It was Shawn Crawford’s (USA) tight bend run and transition into the straight that gave him the edge over the high quality field in men’s 200m. He came through in 20.80 followed by fellow countryman Wallace Spearmon. Ambitious Crawford said: “We have to train and compete in all weathers so Gateshead had no worries for me. My body feels good but my mind wants to go back home to the US and figure out a way to beat Bolt.”

In the inevitable African domination of the women’s 3000m it was a Kenyan triple lead by world 5000m champion Vivian Cheruiyot who brought the field home in 8:53.04. Teammates Linet Masai, 10,000m world title holder, and Grace Momanyi joined her in quick succession 8:54.86 and 8:56.37 respectively. Britain’s Laura Kenney ran impressively against an experienced field keeping her race to finish in fourth with 8:59.41.

Andy Baddeley (Harrow) gave a valiant performance reminiscent of his 2008 season in the men’s 1500m, finishing in second to eventual winner Leonel Manzano (USA). Although the pack split late on in the race Baddeley kept himself in a favourable position throughout and made his extra strength known on the home straight. Manzano took the win in 3:41.10 with Baddeley just falling shy in 3:41.24.

World 200m champion Allyson Felix, who retained the title she won in Osaka in superb style, adding a 4x400m relay gold to her haul at the end of the competition in Berlin, took an easy win in far from desirable conditions in the Women’s 200m contest.

Lining up against formidable opponents such as Lauryn Williams (USA), World finalist Emily Freeman (Wakefield) and Laverne Jones (ISV). Felix didn’t falter finding a sure straight path to victory in 23.13 with Freeman taking second in 23.39.

Olympic champion and world record holder Barbora Spotakova triumphed in the women’s javelin despite only throwing twice. The Czech Republic star’s superb winning effort of 65.57m came on her second attempt and was good enough to take the title. Followed by Christins Obergfoll (GER) and Kim Mickle (AUS) with 62.02m and 59.51 respectively.

Spotakova said: “This is my first time here in Gateshead so I am pleased that I won. The distance was good which shows that I am still in good shape. I want to do the world athletics final as I have won the last three times. Last year I broke the world record so a repeat this year would be nice.”

With the world record holder, world and Olympic champion Steve Hooker (AUS) absent, the men’s pole vault competition was left wide open for the eager field in Gateshead. In undesirable conditions the bar wasn’t pushed to world class heights with Derek Miles (USA) taking the win at a best of 5.70m. Viktor Chistyakov (RUS) also made the bar leaving him in second place with a season best.

World silver medallist Lisa Dobriskey (Ashford) confirmed her status as a truly world class athlete as she won the women’s 1500m in 4:13.60, running her usual tactical race with even more vigour and confidence than pre-world championships.

Aviva UK Champion Charlene Thomas (Wakefield) took an early lead running confidently, the result of fine form in 2009. Dobriskey, who had manoeuvred herself into favourable position at the bell, moved up to challenge Erin Donohue (USA) who had taken the lead with one lap to go. At 200m Dobriskey gained the edge, powering through despite a challenge by Hannah England (Oxford) who was pipped to second place on the line by Sonja Roman (SLO). Roman 4:14.41 and England 4:14:45.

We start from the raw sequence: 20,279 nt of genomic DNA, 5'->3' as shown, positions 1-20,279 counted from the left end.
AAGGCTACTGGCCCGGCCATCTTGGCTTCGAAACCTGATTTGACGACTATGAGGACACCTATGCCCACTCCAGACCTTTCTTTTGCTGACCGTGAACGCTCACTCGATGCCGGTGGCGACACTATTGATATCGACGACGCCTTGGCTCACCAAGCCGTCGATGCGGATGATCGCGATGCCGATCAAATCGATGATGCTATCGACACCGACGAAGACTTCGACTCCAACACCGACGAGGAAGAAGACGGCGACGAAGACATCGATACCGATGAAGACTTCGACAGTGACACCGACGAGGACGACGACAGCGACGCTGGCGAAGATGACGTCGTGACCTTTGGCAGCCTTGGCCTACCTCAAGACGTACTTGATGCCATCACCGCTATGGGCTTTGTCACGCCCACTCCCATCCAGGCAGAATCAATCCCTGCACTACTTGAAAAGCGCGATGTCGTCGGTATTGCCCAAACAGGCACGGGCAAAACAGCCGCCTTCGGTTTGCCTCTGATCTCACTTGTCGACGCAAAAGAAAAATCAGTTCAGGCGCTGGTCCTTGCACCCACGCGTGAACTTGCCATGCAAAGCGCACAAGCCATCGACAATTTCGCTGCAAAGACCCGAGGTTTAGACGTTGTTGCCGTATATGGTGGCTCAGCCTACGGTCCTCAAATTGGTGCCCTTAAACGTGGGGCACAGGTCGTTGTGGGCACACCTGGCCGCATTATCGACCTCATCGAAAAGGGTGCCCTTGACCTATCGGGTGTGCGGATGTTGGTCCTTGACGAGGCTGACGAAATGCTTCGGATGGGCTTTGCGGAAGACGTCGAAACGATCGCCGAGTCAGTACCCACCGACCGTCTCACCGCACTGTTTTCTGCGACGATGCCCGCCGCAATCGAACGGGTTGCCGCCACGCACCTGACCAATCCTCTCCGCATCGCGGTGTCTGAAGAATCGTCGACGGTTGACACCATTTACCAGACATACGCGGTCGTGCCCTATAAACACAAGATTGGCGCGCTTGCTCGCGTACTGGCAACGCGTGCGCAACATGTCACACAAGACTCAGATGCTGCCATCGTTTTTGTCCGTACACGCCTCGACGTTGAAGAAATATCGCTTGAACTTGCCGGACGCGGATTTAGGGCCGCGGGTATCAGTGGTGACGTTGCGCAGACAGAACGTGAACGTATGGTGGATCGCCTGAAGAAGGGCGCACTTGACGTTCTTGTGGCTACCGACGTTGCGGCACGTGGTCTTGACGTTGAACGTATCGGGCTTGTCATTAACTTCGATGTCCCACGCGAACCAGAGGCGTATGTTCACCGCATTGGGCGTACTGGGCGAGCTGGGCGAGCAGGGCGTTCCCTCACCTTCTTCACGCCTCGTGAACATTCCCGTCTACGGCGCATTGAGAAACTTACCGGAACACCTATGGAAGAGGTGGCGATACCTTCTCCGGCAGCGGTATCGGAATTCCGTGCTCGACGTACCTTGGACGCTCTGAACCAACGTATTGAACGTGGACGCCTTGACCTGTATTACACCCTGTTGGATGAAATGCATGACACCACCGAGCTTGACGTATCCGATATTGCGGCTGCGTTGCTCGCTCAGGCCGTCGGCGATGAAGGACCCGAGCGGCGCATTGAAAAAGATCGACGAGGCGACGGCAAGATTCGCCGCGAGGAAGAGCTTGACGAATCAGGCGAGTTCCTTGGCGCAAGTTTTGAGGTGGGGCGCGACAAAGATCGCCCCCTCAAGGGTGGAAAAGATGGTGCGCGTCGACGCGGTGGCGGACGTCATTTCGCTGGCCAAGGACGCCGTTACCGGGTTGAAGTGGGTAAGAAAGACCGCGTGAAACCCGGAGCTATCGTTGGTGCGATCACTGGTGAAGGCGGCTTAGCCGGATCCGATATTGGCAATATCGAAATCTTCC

Dobriskey said: “Fantastic. I was so worried before. I didn’t want to come here and finish second or third, I wanted to celebrate properly and give the crowd something to cheer for. It’s been crazy since Berlin. I don’t think it’s had a chance to sink in yet. It was amazing to run so fast in Zurich and it’s phenomenal to be just behind Kelly Holmes on the UK all-time list.”

Olympic champion Christine Ohuruogu (Newham & Essex Beagles) took a win in the 400m win in a positive end to her British track season. Successful starts from Debbie Dunn (USA) and Shana Cox (USA) gifted them towards top three finishing but Ohuruogu had the edge over her closest rival Dunn finishing first in 50.94.

In a potential Anglo-American battle American Bernard Lagat took to the track in a race which Brit Mo Farah (Newham & Essex Beagles) had hoped to prosper. However Farah made his move with four laps to go but fell on the immediate bend, the result of a scuffle within the pack. Although he made the ground back and held a place at the back of the leading pack, the added exertion was his downfall and he finished in ninth with 7:47.02.

Kiptoo pushed off with 200m to go on the second lap, followed by Moses Kipsiro and Lagat. At the bell the race was still up for grabs with six men still in favourable positions. The win was taken by Moses Kipsiro (UGA) in 7:35.69 from Lagat who tried to make move on home straight but seemed happy to settle for second in 7:36.68

Track rivalry resumed in the men's 100m with World silver medallist Tyson Gay taking the win in 10.15m (-0.2m/s) followed by Kim Collins and Marc Burns both in 10.44 dead. Gay: “It wasn’t about times today, it was about winning a race. The wind was strong so at around 60m I didn’t want to push too much as I knew I had the race in hand.”

In the final event of the day Phillips Idowu (Belgrave) cemented his world title with a winning leap of 17.32m (2.0m/s).

“That was a good way to celebrate. I just wanted to win today. I haven’t jumped for a couple fo weeks and I usually do badly after a major championships but I guess things are different this year. It was nice to come out and put in a couple of decent jumps. I’m happy. I’m glad I gave the crowd some entertainment- I kept it till the last couple of rounds and the best jump in the last round.”